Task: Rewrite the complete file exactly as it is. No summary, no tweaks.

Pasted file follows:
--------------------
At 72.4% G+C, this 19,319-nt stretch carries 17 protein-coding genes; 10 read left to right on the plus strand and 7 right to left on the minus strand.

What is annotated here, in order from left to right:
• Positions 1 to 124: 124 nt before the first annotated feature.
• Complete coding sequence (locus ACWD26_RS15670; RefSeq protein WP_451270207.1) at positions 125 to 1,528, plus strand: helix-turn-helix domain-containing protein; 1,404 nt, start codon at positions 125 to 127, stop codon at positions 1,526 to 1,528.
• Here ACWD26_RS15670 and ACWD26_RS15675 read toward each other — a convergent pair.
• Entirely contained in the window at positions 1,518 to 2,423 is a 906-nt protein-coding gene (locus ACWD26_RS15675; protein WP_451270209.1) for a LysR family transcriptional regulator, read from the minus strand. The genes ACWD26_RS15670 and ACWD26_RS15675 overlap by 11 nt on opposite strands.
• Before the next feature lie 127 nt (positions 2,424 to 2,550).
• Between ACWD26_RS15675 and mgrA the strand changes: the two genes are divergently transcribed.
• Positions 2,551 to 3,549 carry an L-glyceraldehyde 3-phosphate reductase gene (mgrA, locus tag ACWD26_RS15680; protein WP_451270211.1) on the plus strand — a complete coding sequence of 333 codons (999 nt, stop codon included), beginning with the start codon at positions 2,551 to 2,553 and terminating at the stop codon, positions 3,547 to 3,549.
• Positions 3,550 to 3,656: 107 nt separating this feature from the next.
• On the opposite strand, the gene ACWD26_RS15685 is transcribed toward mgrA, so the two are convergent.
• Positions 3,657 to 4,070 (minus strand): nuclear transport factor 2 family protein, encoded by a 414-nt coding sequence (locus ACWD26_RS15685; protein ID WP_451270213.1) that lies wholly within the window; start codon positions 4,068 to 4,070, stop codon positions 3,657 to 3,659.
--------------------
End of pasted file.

At 72.4% G+C, this 19,319-nt stretch carries 17 protein-coding genes; 10 read left to right on the plus strand and 7 right to left on the minus strand.

What is annotated here, in order from left to right:
• Positions 1 to 124: 124 nt before the first annotated feature.
• Complete coding sequence (locus ACWD26_RS15670; RefSeq protein WP_451270207.1) at positions 125 to 1,528, plus strand: helix-turn-helix domain-containing protein; 1,404 nt, start codon at positions 125 to 127, stop codon at positions 1,526 to 1,528.
• Here ACWD26_RS15670 and ACWD26_RS15675 read toward each other — a convergent pair.
• Entirely contained in the window at positions 1,518 to 2,423 is a 906-nt protein-coding gene (locus ACWD26_RS15675; protein WP_451270209.1) for a LysR family transcriptional regulator, read from the minus strand. The genes ACWD26_RS15670 and ACWD26_RS15675 overlap by 11 nt on opposite strands.
• Before the next feature lie 127 nt (positions 2,424 to 2,550).
• Between ACWD26_RS15675 and mgrA the strand changes: the two genes are divergently transcribed.
• Positions 2,551 to 3,549 carry an L-glyceraldehyde 3-phosphate reductase gene (mgrA, locus tag ACWD26_RS15680; protein WP_451270211.1) on the plus strand — a complete coding sequence of 333 codons (999 nt, stop codon included), beginning with the start codon at positions 2,551 to 2,553 and terminating at the stop codon, positions 3,547 to 3,549.
• Positions 3,550 to 3,656: 107 nt separating this feature from the next.
• On the opposite strand, the gene ACWD26_RS15685 is transcribed toward mgrA, so the two are convergent.
• Positions 3,657 to 4,070 (minus strand): nuclear transport factor 2 family protein, encoded by a 414-nt coding sequence (locus ACWD26_RS15685; protein ID WP_451270213.1) that lies wholly within the window; start codon positions 4,068 to 4,070, stop codon positions 3,657 to 3,659.